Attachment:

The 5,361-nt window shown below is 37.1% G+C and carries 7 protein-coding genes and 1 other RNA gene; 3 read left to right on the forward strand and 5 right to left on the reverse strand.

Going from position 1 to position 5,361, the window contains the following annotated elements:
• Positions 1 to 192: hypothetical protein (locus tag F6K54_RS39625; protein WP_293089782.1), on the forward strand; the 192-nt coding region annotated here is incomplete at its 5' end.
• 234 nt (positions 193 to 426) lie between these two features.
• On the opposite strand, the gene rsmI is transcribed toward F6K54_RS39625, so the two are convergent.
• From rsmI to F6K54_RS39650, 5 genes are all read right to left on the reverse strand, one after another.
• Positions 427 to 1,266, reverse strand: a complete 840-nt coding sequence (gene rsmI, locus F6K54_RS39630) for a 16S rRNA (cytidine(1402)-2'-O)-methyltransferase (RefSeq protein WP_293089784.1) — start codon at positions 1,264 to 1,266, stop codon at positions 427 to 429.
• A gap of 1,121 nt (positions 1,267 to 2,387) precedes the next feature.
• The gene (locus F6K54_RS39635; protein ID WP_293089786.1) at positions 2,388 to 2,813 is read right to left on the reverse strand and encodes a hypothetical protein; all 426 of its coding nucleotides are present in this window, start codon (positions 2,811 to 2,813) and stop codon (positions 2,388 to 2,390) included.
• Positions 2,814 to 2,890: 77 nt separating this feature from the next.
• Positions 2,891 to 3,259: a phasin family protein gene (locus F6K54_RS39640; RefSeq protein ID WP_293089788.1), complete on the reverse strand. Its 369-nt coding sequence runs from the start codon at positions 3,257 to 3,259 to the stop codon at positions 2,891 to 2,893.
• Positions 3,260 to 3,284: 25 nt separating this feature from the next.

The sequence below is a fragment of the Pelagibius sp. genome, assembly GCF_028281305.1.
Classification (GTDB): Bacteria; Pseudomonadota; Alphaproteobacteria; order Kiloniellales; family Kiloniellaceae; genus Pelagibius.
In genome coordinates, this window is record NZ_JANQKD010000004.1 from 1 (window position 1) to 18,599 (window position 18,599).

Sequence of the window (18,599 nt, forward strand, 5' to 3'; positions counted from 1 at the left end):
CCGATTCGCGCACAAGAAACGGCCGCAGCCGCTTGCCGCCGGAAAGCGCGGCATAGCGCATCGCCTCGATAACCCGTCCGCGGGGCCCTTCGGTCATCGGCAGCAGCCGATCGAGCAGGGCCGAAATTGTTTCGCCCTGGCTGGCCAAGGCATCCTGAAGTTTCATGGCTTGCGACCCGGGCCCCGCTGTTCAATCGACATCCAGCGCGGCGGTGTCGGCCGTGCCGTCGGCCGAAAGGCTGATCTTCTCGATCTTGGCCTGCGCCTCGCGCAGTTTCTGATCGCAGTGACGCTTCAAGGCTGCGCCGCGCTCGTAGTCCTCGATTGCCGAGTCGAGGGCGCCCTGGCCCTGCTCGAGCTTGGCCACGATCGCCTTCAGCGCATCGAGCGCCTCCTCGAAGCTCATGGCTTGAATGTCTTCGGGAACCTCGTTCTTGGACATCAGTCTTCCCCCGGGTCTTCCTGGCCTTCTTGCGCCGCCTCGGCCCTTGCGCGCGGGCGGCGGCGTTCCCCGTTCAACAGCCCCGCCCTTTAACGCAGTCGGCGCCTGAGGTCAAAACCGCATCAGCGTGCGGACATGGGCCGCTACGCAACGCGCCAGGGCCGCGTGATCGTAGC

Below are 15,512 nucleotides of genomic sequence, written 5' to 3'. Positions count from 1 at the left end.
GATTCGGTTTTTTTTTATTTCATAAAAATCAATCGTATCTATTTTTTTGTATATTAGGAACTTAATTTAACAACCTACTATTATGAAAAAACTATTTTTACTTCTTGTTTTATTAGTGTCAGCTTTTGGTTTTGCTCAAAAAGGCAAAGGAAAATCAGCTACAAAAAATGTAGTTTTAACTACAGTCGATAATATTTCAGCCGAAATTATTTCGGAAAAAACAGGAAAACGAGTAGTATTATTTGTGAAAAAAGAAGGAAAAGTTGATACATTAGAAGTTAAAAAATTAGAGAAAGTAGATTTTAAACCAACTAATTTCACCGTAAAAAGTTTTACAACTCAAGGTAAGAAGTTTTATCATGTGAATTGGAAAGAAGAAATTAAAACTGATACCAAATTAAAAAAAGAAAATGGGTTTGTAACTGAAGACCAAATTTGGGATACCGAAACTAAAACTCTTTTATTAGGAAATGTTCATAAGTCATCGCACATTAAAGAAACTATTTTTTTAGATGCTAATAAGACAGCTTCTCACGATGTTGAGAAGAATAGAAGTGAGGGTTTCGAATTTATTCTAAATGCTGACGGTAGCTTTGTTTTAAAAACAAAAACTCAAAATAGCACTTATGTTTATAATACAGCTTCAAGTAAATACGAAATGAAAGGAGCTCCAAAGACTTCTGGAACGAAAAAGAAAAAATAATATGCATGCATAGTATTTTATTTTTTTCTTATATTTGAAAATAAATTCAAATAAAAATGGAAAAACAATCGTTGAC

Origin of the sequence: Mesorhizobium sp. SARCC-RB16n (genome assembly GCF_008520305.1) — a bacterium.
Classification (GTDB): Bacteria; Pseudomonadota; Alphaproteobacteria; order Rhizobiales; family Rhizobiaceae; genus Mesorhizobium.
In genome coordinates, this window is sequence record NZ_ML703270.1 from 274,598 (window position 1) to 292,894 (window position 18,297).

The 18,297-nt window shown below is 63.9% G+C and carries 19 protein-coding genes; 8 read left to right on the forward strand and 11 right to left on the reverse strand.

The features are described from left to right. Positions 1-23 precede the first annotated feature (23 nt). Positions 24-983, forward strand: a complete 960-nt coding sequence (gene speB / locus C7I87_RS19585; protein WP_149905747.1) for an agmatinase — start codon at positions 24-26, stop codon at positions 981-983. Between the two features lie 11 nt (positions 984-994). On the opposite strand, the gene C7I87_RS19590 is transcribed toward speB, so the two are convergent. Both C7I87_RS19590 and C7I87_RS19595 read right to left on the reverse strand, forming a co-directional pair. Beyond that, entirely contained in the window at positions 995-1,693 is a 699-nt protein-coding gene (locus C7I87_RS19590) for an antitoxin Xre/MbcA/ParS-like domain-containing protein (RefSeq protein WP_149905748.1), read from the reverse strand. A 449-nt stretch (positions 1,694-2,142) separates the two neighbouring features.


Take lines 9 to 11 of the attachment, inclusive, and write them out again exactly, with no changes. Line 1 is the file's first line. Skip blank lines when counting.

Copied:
• The gene (locus F6K54_RS39635; protein ID WP_293089786.1) at positions 2,388 to 2,813 is read right to left on the reverse strand and encodes a hypothetical protein; all 426 of its coding nucleotides are present in this window, start codon (positions 2,811 to 2,813) and stop codon (positions 2,388 to 2,390) included.
• Positions 2,814 to 2,890: 77 nt separating this feature from the next.
• Positions 2,891 to 3,259: a phasin family protein gene (locus F6K54_RS39640; RefSeq protein ID WP_293089788.1), complete on the reverse strand. Its 369-nt coding sequence runs from the start codon at positions 3,257 to 3,259 to the stop codon at positions 2,891 to 2,893.